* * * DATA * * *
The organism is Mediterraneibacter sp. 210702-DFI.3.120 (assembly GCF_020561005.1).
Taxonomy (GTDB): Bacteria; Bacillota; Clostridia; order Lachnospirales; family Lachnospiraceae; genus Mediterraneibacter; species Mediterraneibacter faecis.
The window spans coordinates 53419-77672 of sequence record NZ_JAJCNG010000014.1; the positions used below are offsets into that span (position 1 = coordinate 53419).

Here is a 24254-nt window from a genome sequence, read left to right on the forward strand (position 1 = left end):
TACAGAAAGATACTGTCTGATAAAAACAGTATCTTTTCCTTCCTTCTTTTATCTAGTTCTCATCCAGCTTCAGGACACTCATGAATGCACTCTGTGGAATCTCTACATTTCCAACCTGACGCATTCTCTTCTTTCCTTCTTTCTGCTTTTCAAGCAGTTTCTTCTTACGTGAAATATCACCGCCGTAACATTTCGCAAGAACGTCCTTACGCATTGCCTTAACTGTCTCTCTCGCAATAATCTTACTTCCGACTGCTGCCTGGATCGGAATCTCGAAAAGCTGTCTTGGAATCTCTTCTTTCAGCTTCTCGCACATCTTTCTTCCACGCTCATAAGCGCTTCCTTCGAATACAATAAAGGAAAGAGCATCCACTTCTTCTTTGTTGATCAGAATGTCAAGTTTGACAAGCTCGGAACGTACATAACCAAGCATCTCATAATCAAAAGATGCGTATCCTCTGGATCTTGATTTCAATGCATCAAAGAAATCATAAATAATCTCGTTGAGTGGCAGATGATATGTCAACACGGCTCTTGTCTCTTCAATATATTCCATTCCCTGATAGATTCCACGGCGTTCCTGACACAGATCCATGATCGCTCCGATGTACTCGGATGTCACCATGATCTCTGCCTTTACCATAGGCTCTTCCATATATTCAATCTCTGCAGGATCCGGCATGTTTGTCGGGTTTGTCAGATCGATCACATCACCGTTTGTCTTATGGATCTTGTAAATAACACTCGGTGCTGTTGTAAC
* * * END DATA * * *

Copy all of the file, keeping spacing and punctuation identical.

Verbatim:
The organism is Mediterraneibacter sp. 210702-DFI.3.120 (assembly GCF_020561005.1).
Taxonomy (GTDB): Bacteria; Bacillota; Clostridia; order Lachnospirales; family Lachnospiraceae; genus Mediterraneibacter; species Mediterraneibacter faecis.
The window spans coordinates 53419-77672 of sequence record NZ_JAJCNG010000014.1; the positions used below are offsets into that span (position 1 = coordinate 53419).

Here is a 24254-nt window from a genome sequence, read left to right on the forward strand (position 1 = left end):
TACAGAAAGATACTGTCTGATAAAAACAGTATCTTTTCCTTCCTTCTTTTATCTAGTTCTCATCCAGCTTCAGGACACTCATGAATGCACTCTGTGGAATCTCTACATTTCCAACCTGACGCATTCTCTTCTTTCCTTCTTTCTGCTTTTCAAGCAGTTTCTTCTTACGTGAAATATCACCGCCGTAACATTTCGCAAGAACGTCCTTACGCATTGCCTTAACTGTCTCTCTCGCAATAATCTTACTTCCGACTGCTGCCTGGATCGGAATCTCGAAAAGCTGTCTTGGAATCTCTTCTTTCAGCTTCTCGCACATCTTTCTTCCACGCTCATAAGCGCTTCCTTCGAATACAATAAAGGAAAGAGCATCCACTTCTTCTTTGTTGATCAGAATGTCAAGTTTGACAAGCTCGGAACGTACATAACCAAGCATCTCATAATCAAAAGATGCGTATCCTCTGGATCTTGATTTCAATGCATCAAAGAAATCATAAATAATCTCGTTGAGTGGCAGATGATATGTCAACACGGCTCTTGTCTCTTCAATATATTCCATTCCCTGATAGATTCCACGGCGTTCCTGACACAGATCCATGATCGCTCCGATGTACTCGGATGTCACCATGATCTCTGCCTTTACCATAGGCTCTTCCATATATTCAATCTCTGCAGGATCCGGCATGTTTGTCGGGTTTGTCAGATCGATCACATCACCGTTTGTCTTATGGATCTTGTAAATAACACTCGGTGCTGTTGTAAC